Red-crested tree-rat

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Red-crested tree-rat
Santamartamys, David Valle Martinez.jpg
Scientific classification e
Kingdom: Animalia
Phylum: Chordata
Class: Mammalia
Order: Rodentia
Family: Echimyidae
Genus: Santamartamys
Emmons, 2005
Species: S. rufodorsalis
Binomial name
Santamartamys rufodorsalis
(J.A. Allen, 1899)
Santamartamys rufodorsalis distribution.png
  • Diplomys rufodorsalis
  • Isothrix rufodorsalis

The red-crested tree-rat is a species of tree-rat found in the monotypic genus Santamartamys in the family Echimyidae. It is nocturnal and is believed to feed on plant matter, and is mainly rufous, with young specimens having a grey coat. IUCN list the species as critically endangered: it is affected by feral cats, climate change, and the clearing of forest in its potential range in coastal Colombia.

It is known only from three specimens, a specimen collected in 1898 in Sierra Nevada de Santa Marta and identified by Herbert Huntingdon Smith, a specimen identified by the American ornithologist and entomologist Melbourne Armstrong Carriker in 1913 at the same location, and a further specimen observed in the same location in 2011. Found at altitudes of 700 to 2,000 metres, the species is endemic to Colombia in an isolated area with high levels of biodiversity. The species was initially identified as Isothrix rufodorsalis in 1899, re-classified as Diplomys rufodorsalis in 1935, and the monotypic genus Santamartamys was created in 2005 for the species.


On 24 December 1898, Herbert Huntingdon Smith identified the first specimen of Santamartamys in Ocana, Santa Marta, Magdalena, Colombia.[2] The specimen was of undetermined gender, and as all specimens of Smith's collections were collected by local hunters, there is no specific information regarding the location where the specimen was discovered.[2] A second specimen, also of undetermined gender, was discovered in around 1913 in the Sierra Nevada de Santa Marta by Carriker, but there is not much information regarding its location either, or the date of discovery.[2] It is assumed that the specimen was obtained through a gift or was purchased. It was recorded as a Santamartamys specimen in 1913 at the American Museum of Natural History in New York. Despite several organised searches, no other specimens were discovered.[3]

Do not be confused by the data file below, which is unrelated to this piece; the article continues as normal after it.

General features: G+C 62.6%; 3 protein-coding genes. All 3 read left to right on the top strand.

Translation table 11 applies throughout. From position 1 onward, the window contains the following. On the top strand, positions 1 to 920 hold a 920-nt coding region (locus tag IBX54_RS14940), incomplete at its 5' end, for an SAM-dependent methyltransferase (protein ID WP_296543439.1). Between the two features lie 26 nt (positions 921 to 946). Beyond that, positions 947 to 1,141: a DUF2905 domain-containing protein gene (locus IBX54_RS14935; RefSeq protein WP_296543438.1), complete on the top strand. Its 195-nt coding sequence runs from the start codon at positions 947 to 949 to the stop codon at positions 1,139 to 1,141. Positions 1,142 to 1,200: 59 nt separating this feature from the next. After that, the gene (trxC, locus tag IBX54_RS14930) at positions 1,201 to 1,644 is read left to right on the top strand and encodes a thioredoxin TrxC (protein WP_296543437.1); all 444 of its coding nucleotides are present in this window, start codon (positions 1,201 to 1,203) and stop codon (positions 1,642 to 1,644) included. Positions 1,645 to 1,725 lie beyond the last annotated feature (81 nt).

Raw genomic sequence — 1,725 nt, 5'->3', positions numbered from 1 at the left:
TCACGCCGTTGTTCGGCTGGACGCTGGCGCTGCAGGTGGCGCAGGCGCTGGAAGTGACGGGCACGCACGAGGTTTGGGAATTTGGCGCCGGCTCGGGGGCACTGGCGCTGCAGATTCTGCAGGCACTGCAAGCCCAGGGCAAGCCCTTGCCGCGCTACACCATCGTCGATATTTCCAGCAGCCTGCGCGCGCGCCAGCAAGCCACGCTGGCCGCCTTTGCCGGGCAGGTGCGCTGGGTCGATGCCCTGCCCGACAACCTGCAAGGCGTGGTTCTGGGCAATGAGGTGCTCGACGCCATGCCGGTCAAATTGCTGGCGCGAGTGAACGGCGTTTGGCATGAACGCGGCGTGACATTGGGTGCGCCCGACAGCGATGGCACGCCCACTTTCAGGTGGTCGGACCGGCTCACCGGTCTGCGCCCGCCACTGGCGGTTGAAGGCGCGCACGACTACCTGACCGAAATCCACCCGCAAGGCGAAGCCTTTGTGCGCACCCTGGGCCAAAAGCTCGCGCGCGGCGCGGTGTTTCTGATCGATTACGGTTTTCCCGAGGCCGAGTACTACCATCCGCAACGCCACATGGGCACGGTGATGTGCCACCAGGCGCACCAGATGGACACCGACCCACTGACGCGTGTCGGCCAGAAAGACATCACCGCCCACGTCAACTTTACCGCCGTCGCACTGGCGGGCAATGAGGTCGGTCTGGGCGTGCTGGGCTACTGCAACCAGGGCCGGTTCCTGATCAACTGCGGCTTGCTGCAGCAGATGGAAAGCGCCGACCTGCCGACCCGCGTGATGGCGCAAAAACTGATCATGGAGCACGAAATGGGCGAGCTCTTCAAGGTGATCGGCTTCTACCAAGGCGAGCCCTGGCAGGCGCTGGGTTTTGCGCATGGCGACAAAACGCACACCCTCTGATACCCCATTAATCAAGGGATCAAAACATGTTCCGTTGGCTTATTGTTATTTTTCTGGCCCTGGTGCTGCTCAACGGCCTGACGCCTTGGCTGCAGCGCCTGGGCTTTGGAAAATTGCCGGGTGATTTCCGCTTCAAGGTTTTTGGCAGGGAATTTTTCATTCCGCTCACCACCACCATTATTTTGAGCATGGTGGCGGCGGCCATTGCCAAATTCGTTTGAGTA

However, on 4 May 2011,[4] two volunteers from Fundación ProAves identified a young specimen in nature reserve El Dorado, Sierra Nevada de Santa Marta.[2][3] At 1,958 m (6,424 ft) above sea level, the animal was identified by five people at 11°06′02.93″N 74°04′19.36″W / 11.1008139°N 74.0720444°W / 11.1008139; -74.0720444, and was not intimidated by their presence.[2]


Santamartamys specimens measure between 51 and 122 cm (20 and 48 in) from head to the tip of their tail, with their tails measuring between 18 and 28 cm (7.1 and 11.0 in).[5] The species can weigh up to 500 g (18 oz),[6] and has a woolly, soft, and long coat. The species is mainly rufous.[7] The hair on the dorsal region is of intense red colouring, and a large portion of the tail hair is black (basal), but the last two-fifths of the tail are white.[8] Its ears are small and light brown, and feature tufts of long hair on the inner surface, but lack hair on the outer surface. Between the eye and the ear, there is a tuft of long black hairs.[8] The thin whiskers can reach up to 13 cm (5 in) long, and has a strip of red fur around its neck.[7]

The upper surfaces of the front and rear legs are covered in a pale gray coat, and the hind legs are very short and wide.[8] The feet lack small tubercles and the thumb is covered by a nail.[7] Its skull is short and wide, and it has a heavy, large, and uncurved zygomatic bone.[8] The supraorbital ridge of the skull is large, and the interorbital region is very broad with nearly parallel sides.[8] The facial portion of the skull is very short, and the distance between the incisors and the molars is slightly less than the length of the coronary surface of its upper row of teeth.[8] Santamartamys has large eyes, which is consistent with its nocturnal behaviour.[2] It has two pairs of udders on the lateral edge of the abdominal side coat.[7]

Young specimens of Santamartamys have a grey coat.[2] During the transition to the adult intense red coat, moulting begins at the anterior region and moves backward.[2]

Behaviour, distribution and habitat[edit]